I have been writing my first project that I intend for publication, and as with older projects, I have been bouncing ideas off of people here and there when I am in a creative rut. But how much help does a person need to give me before I have to consider them a co-author?

I am not sitting down with these people and actively writing with them, it's more like generic advice. Things like sample questions to ask one's self about new characters in order to make them well-rounded and define motivations, or their feelings of interest based around the general plot.

My concern is that since I have only just started writing, and really haven't gotten stuck-in to the meaty bits, that there might come a time when I start asking people for help that should constitute a credit. I am not opposed to having a co-author(s), but I would like to know if there is any hard and fast rule about how much input one needs to have to be considered as a co-author.

2 Answers 2


In many books you'll see an author's note at the beginning (or sometimes end) in which the author thanks various people for their help -- beta readers, members of a writing circle, editors, advisors on particular subjects (historical periods, military protocol, xenobiology, whatever), family members who put up with the project taking over, and so on. These are called acknowledgements, and it's how you publicly thank people who significantly helped you but weren't actually co-authors.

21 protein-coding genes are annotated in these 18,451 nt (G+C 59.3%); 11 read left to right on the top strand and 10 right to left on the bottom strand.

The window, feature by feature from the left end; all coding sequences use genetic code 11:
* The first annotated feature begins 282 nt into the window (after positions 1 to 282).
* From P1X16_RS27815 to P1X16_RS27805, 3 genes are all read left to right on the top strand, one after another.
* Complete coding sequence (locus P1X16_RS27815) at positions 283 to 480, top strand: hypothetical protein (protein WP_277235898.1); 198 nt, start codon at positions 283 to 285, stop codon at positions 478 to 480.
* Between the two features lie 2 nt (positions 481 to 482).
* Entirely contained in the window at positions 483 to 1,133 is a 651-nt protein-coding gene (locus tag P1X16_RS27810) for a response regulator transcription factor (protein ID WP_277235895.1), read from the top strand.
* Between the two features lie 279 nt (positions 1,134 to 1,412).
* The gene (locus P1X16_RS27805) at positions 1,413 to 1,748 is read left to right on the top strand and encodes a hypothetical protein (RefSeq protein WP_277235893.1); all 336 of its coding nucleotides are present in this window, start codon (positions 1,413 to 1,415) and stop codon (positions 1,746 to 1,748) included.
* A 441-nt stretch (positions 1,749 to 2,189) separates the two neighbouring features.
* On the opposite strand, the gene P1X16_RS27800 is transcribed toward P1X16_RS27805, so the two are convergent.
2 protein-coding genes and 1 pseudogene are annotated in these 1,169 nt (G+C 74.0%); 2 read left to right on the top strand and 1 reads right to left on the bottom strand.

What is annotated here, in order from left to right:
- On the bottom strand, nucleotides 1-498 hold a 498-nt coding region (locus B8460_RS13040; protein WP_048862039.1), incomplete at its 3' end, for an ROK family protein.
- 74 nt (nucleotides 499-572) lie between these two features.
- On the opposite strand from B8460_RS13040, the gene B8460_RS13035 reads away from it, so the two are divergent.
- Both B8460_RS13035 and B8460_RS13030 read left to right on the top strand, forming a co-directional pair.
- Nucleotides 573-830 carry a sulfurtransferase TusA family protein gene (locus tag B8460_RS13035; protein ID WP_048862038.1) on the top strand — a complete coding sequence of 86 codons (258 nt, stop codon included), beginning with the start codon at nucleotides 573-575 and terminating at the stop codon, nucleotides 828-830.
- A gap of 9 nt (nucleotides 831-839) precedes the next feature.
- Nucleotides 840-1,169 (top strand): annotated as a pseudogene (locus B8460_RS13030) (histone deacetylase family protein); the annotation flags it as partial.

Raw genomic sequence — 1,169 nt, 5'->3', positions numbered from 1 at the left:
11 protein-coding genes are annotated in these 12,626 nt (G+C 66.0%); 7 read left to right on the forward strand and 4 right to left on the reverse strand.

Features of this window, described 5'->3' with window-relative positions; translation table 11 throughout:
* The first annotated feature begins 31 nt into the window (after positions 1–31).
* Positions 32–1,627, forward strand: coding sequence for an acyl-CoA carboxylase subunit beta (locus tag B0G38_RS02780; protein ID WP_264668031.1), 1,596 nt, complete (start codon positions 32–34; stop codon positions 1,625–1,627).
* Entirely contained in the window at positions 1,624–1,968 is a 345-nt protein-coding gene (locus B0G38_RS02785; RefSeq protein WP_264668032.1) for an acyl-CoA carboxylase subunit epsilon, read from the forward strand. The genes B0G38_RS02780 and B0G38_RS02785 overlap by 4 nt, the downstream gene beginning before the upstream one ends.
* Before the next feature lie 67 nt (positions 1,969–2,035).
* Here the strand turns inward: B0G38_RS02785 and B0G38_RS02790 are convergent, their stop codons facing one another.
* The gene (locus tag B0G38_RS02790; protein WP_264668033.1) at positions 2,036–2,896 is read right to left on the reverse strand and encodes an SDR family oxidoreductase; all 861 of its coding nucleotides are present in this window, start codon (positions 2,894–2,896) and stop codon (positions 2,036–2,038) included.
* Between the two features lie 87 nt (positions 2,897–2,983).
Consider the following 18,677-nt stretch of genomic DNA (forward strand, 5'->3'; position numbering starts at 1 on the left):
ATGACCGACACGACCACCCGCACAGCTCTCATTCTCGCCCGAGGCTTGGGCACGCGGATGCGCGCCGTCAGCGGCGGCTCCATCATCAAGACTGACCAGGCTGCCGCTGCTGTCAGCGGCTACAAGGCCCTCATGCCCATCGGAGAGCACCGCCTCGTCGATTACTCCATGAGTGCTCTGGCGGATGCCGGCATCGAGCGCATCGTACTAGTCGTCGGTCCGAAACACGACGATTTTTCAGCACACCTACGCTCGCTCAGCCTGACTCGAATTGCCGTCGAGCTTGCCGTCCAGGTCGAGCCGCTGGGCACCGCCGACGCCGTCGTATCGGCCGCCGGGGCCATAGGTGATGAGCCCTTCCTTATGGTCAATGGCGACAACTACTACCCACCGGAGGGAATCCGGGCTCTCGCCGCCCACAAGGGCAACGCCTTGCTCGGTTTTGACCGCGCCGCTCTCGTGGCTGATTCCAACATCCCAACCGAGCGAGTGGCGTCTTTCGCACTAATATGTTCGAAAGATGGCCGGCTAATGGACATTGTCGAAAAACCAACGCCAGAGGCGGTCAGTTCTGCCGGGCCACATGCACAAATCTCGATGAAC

It sounds like you have people you should acknowledge in this way, but not co-authors. A book takes hundreds or thousands of hours; even though you might have had lots of brainstorming sessions with friends, it probably doesn't add up to a significant share of that work. They aren't expecting to be listed as co-authors, but they'll probably be pleased to be publicly acknowledged.

I have co-authored one book.1 My co-author and I spent many long hours going over content together, trading sections back and forth for critique, planning, reorganizing, reworking, and making decisions. We were full partners in the project and its decisions, and both our names went on the cover. If the people you're consulting don't have a similar level of ownership, they're not your co-authors.

1 Actually, many more -- but most were works for hire that did not involve anybody being publicly named as authors.


I think if you have repeatedly and deliberately "worked together" at your request to create and answer various writing challenges then this is co-authoring.

However, if you ran a couple of issues or ideas past someone whose opinion you trust and it was helpful then this is best handled as a thank you or acknowledgement.

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